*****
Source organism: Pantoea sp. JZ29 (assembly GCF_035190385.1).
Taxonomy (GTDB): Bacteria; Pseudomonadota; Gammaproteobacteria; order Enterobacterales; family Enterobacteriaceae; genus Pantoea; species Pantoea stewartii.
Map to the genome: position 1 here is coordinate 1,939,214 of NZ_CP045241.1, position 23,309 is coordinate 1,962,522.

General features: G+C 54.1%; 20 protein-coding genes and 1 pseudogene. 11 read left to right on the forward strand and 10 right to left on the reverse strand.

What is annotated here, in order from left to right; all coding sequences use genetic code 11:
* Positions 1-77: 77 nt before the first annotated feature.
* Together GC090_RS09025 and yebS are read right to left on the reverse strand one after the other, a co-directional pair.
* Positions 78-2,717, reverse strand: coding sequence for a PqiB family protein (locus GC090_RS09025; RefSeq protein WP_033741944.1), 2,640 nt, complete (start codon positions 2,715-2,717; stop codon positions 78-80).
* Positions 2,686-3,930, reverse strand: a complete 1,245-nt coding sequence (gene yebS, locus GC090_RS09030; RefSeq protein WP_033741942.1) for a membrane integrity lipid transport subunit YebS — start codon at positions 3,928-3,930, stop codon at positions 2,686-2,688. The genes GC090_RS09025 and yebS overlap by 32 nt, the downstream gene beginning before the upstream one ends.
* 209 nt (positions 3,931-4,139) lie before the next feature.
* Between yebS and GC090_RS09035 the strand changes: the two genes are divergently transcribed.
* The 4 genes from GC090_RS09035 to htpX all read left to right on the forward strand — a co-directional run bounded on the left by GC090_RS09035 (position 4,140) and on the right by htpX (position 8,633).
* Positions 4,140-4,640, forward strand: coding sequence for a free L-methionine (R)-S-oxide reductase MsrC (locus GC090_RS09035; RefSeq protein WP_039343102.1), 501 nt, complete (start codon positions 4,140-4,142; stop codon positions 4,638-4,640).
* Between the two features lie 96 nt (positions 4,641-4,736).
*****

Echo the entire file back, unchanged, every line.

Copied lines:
Source organism: Pantoea sp. JZ29 (assembly GCF_035190385.1).
Taxonomy (GTDB): Bacteria; Pseudomonadota; Gammaproteobacteria; order Enterobacterales; family Enterobacteriaceae; genus Pantoea; species Pantoea stewartii.
Map to the genome: position 1 here is coordinate 1,939,214 of NZ_CP045241.1, position 23,309 is coordinate 1,962,522.

General features: G+C 54.1%; 20 protein-coding genes and 1 pseudogene. 11 read left to right on the forward strand and 10 right to left on the reverse strand.

What is annotated here, in order from left to right; all coding sequences use genetic code 11:
* Positions 1-77: 77 nt before the first annotated feature.
* Together GC090_RS09025 and yebS are read right to left on the reverse strand one after the other, a co-directional pair.
* Positions 78-2,717, reverse strand: coding sequence for a PqiB family protein (locus GC090_RS09025; RefSeq protein WP_033741944.1), 2,640 nt, complete (start codon positions 2,715-2,717; stop codon positions 78-80).
* Positions 2,686-3,930, reverse strand: a complete 1,245-nt coding sequence (gene yebS, locus GC090_RS09030; RefSeq protein WP_033741942.1) for a membrane integrity lipid transport subunit YebS — start codon at positions 3,928-3,930, stop codon at positions 2,686-2,688. The genes GC090_RS09025 and yebS overlap by 32 nt, the downstream gene beginning before the upstream one ends.
* 209 nt (positions 3,931-4,139) lie before the next feature.
* Between yebS and GC090_RS09035 the strand changes: the two genes are divergently transcribed.
* The 4 genes from GC090_RS09035 to htpX all read left to right on the forward strand — a co-directional run bounded on the left by GC090_RS09035 (position 4,140) and on the right by htpX (position 8,633).
* Positions 4,140-4,640, forward strand: coding sequence for a free L-methionine (R)-S-oxide reductase MsrC (locus GC090_RS09035; RefSeq protein WP_039343102.1), 501 nt, complete (start codon positions 4,140-4,142; stop codon positions 4,638-4,640).
* Between the two features lie 96 nt (positions 4,641-4,736).